Accelerate downhill. Are you going up? Avoid the elevator and try the stairs. This could well describe the change in approach to monetary policy over the past year. Most central banks have not been able to act quickly enough to calm down in the throes of the pandemic. There was a world economy to save. So what if they stick out? The worst that could happen was overheating, an acceptable risk given the alternative. Today many public servants are reluctant to do much, and certainly nothing dramatic. Growth is coming back – with vengeance in some places – and inflation is taking off. Going slowly is virtuous.
Many policymakers have emphasized their belief in the transient nature of the current inflationary rise. Their confidence is based on a few assumptions: It’s a catch-up from last year’s depressed environment, and if they’re wrong, it’s relatively easy to do. Good old-fashioned interest rate hikes should do the trick, but at the risk of engineering a slowdown too steep.
Armed with such assurances and bearing more than a few scars from the failed inflation of the past decade, central banks have come to view forecasts with skepticism. They don’t just want to project a price increase, they want to see it: “Results” has become a buzzword.
Such evidence is all the more important given the mixed signals in the midst of the covid upturn. You can have a disappointing US jobs report, for example, followed by data showing that inflation easily exceeded expectations in the same month.
Here’s where two of today’s most articulate policymakers, Federal Reserve Governor Lael Brainard and Reserve Bank of Australia (RBA) Governor Philip Lowe, deserve to be heard – the former because she is an intellectual leader of the accommodating camp of the Fed and often inclined for a senior position, the latter thanks to Australia’s perceived success.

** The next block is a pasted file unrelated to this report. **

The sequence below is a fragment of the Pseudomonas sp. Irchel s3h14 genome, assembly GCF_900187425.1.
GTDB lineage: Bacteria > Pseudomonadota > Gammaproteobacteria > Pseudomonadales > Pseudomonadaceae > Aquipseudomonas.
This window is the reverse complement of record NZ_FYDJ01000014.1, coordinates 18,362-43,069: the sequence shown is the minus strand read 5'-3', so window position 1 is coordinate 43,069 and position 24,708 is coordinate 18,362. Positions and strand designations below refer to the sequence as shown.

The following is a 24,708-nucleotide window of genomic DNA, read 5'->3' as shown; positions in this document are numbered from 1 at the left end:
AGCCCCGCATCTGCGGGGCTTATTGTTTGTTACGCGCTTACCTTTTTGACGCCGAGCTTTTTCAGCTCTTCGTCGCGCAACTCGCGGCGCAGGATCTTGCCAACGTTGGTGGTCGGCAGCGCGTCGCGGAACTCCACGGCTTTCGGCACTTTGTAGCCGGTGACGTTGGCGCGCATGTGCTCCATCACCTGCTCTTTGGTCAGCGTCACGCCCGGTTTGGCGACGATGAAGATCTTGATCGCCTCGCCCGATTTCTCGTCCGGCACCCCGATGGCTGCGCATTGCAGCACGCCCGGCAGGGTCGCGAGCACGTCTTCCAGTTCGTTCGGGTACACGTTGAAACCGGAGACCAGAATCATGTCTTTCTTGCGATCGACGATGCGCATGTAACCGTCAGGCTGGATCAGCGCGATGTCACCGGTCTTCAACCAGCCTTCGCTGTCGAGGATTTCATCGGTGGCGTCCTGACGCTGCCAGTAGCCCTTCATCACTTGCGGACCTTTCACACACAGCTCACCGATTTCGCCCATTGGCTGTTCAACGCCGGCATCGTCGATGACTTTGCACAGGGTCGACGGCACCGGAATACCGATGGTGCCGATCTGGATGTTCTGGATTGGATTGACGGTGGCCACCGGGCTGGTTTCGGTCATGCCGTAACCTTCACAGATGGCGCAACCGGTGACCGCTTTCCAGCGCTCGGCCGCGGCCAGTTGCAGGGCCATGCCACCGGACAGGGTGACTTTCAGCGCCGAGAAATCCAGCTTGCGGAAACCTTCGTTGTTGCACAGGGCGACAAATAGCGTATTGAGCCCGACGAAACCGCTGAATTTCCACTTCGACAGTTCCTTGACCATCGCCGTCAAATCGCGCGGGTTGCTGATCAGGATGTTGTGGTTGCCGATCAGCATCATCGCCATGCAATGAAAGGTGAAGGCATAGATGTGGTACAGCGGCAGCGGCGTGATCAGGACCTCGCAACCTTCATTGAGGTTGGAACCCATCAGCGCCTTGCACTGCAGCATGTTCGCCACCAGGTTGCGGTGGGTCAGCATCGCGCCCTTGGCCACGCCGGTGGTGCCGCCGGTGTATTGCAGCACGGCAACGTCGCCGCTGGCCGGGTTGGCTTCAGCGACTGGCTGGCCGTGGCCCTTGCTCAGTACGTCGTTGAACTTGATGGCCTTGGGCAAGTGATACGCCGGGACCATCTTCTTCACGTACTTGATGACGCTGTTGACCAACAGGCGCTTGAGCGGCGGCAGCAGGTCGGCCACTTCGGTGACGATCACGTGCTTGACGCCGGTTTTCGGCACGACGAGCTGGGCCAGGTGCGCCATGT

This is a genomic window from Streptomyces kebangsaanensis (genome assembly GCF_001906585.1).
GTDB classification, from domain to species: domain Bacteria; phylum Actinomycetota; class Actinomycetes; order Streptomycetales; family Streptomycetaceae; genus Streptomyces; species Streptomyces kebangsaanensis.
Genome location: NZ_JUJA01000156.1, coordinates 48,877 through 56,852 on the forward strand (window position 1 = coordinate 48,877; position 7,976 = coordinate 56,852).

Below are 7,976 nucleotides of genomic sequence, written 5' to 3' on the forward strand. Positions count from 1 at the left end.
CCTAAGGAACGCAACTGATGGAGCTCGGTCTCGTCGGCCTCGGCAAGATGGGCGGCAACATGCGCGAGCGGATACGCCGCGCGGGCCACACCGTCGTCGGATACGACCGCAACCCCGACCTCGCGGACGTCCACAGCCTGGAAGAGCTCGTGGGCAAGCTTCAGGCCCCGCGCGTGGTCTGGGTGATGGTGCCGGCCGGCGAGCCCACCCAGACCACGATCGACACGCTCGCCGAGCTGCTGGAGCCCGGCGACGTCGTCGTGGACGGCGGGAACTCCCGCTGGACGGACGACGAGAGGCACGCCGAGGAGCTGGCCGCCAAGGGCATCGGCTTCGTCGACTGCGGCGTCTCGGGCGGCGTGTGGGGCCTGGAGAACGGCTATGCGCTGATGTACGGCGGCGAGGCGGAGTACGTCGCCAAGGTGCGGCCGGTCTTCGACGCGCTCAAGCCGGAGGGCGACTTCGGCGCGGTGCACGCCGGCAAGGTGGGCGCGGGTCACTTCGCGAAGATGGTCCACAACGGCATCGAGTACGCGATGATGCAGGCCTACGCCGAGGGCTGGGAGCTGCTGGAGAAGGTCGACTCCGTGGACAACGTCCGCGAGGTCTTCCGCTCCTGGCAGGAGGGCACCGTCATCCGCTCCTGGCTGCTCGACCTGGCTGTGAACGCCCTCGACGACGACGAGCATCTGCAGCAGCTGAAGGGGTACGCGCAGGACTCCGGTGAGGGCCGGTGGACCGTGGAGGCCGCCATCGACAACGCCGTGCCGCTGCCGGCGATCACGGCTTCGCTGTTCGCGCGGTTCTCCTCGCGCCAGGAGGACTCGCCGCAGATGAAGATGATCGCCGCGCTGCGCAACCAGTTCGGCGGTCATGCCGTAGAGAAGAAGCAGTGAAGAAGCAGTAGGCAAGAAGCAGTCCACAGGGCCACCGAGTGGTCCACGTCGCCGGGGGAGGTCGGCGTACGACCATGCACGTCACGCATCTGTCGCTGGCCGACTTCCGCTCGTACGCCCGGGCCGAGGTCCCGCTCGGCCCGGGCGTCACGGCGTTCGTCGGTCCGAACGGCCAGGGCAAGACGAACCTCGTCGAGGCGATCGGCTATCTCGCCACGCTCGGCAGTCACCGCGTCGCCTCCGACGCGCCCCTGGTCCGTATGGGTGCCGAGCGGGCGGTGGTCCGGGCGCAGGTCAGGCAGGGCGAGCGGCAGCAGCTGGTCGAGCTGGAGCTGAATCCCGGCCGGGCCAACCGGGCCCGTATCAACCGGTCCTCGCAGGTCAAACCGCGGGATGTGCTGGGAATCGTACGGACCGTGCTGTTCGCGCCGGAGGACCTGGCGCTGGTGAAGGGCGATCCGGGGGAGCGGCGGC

In a May 11 speech, Brainard said, “The path to reopening and recovery – like closing – is likely to be uneven and difficult to predict, so basing policy on results rather than outlook will serve us well. ” At the RBA, which presided over more than three decades of expansion before the pandemic, Lowe talks about actual economic performance, rather than models, since the economy began to recover late last year. in our decision-making, ”he said in an October speech, a theme he often returned to.
Central banks produce tons of forecasts and forward guidance, not to mention the famous dots that indicate where members of the US Federal Open Market Committee see rates in the years to come. If the officials want us to take this paraphernalia with a dose of salt, maybe they shouldn’t put it there in the first place. Questioning the relevance of this information will only compromise its future usefulness.
This is enough to make you nostalgic for the days of Alan Greenspan, who ran the US Fed from 1987 to 2006, when information released by central banks was scarce compared to today. Current Fed Chairman Jerome Powell paid tribute to the former Fed chief during his first speech as Jackson Hole retired in 2018. The speech only reaffirmed the reputation of Powell as a plot skeptic. It also suggested that he saw merit in the simpler days when politics could tip over a leader’s sentiment about a situation.
Powell described how Greenspan resisted pressure to raise rates in the late 1990s in response to low unemployment and the accompanying idea that inflation was imminent. Greenspan had the intuition that the old models [based on the so-called ‘Phillips Curve’ of an inverse relationship between inflation and joblessness] were irrelevant and the economy could grow at a faster rate without overheating. The Fed raised the benchmark rate only once from mid-1996 to the end of 1998. Powell was clearly impressed: “Under Chairman Greenspan’s leadership, the Committee converged on a risk management strategy that can be summed up to a simple request: let’s wait for one more meeting; if there are any clearer signs of inflation, we will start tightening. Meeting after meeting, the Committee delayed rate hikes, believing that signs of rising inflation would soon appear. And meeting after meeting, inflation gradually fell. “
The Fed still took forecasts seriously at the time, but they were not part of the daily talk of central banks. Public remarks weren’t as plentiful, and Fed bosses’ televised press conferences after FOMC meetings didn’t start until 2011. It all sounds like prehistory, but it might just be a guide for the future.
Daniel Moss is a Bloomberg opinion columnist covering Asian economies
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